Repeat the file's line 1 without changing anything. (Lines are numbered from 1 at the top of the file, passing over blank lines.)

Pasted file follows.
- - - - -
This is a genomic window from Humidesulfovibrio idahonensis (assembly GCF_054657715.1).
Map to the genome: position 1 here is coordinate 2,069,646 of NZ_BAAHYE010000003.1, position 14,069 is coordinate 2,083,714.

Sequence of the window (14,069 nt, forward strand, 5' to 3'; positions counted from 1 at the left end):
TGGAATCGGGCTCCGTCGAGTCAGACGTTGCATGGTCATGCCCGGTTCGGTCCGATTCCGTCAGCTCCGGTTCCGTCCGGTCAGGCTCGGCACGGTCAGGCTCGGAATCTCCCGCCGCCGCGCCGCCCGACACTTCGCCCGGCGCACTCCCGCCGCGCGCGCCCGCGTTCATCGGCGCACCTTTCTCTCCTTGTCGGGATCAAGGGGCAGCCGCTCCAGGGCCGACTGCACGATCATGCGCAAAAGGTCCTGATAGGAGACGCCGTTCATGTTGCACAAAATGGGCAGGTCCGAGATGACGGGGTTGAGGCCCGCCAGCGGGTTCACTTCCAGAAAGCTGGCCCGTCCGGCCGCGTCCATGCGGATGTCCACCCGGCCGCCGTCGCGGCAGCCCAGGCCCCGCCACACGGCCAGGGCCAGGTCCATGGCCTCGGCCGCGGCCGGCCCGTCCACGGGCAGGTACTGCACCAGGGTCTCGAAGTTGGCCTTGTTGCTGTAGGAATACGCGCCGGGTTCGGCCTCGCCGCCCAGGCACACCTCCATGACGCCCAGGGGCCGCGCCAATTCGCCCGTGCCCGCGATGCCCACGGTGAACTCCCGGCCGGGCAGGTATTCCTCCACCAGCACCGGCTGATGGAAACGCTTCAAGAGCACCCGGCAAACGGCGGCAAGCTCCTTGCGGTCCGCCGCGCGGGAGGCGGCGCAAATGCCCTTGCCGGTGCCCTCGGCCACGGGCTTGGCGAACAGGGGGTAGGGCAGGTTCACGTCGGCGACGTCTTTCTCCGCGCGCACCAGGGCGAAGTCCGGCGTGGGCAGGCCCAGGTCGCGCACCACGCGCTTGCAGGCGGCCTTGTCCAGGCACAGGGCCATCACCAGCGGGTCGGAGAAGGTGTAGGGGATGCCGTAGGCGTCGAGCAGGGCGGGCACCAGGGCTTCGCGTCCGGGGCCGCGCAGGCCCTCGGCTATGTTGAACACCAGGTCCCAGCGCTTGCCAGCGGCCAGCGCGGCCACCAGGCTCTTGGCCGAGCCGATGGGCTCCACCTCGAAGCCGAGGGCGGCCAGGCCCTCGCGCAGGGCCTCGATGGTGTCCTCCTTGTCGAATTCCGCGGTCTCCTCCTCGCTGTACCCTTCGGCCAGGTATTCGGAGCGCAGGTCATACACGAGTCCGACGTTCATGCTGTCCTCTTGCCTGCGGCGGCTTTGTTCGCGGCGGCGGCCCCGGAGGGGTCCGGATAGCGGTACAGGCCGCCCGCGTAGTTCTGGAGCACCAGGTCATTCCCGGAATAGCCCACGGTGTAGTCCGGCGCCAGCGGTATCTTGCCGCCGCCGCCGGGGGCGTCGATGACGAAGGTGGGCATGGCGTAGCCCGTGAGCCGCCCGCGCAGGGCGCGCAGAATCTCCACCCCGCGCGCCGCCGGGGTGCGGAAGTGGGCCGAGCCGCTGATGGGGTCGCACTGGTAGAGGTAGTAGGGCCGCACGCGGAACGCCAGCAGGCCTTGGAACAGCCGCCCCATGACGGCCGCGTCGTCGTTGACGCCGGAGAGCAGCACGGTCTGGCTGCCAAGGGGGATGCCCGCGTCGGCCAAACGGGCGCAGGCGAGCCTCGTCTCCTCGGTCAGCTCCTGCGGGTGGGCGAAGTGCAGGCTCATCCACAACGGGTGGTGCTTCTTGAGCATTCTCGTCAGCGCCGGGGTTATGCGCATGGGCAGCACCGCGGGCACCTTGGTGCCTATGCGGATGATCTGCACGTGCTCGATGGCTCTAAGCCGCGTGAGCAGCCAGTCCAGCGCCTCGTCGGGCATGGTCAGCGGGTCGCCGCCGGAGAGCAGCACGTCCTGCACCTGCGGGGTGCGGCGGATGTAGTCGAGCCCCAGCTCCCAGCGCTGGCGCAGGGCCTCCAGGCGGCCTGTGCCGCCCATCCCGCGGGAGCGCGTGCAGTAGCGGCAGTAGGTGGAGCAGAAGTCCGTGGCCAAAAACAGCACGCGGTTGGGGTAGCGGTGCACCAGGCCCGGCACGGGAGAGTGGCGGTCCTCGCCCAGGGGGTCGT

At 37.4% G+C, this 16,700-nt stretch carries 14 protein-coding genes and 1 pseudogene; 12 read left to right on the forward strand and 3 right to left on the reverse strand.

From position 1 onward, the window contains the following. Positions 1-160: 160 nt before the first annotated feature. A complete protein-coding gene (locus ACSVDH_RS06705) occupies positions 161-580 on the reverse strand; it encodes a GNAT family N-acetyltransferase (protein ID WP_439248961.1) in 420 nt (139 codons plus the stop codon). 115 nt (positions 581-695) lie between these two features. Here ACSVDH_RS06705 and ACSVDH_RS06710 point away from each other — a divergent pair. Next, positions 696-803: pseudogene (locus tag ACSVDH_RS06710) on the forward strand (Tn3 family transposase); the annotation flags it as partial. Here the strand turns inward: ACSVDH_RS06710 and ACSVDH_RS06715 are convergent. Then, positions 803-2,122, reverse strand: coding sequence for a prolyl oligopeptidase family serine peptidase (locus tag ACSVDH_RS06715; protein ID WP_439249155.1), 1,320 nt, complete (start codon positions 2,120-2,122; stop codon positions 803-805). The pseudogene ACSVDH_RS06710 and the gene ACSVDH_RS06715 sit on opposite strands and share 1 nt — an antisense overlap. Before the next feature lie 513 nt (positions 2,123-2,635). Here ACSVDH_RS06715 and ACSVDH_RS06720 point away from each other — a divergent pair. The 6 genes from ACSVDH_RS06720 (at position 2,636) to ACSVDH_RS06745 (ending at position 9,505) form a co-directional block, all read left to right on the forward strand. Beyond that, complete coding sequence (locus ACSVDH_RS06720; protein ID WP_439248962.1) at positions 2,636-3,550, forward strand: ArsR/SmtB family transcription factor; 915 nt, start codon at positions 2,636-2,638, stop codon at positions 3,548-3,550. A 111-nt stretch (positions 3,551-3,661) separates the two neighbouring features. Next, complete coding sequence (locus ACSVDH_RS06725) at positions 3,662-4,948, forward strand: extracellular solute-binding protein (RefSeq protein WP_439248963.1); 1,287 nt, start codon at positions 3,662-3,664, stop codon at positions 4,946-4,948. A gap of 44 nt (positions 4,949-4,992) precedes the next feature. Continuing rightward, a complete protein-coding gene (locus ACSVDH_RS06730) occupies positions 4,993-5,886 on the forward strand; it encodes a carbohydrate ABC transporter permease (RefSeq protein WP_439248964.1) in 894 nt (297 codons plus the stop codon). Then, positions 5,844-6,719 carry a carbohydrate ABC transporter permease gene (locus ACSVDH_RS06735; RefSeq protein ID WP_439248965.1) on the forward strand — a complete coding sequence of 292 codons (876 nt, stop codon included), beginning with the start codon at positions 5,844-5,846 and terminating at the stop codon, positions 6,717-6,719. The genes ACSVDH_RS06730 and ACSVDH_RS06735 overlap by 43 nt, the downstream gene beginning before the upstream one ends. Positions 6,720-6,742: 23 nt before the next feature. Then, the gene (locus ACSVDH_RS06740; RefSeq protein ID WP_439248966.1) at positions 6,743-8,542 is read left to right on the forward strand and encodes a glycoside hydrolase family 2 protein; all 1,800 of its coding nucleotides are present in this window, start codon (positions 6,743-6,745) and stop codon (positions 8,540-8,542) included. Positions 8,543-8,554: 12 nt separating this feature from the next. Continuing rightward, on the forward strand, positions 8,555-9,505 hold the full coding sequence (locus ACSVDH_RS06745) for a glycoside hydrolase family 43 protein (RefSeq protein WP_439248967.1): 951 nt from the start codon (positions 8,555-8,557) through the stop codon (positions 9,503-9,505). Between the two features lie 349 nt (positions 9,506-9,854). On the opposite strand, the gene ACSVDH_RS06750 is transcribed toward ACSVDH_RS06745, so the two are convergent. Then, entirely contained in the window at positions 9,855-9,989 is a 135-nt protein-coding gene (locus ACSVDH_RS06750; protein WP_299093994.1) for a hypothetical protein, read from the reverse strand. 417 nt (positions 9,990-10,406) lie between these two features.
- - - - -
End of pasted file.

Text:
This is a genomic window from Humidesulfovibrio idahonensis (assembly GCF_054657715.1).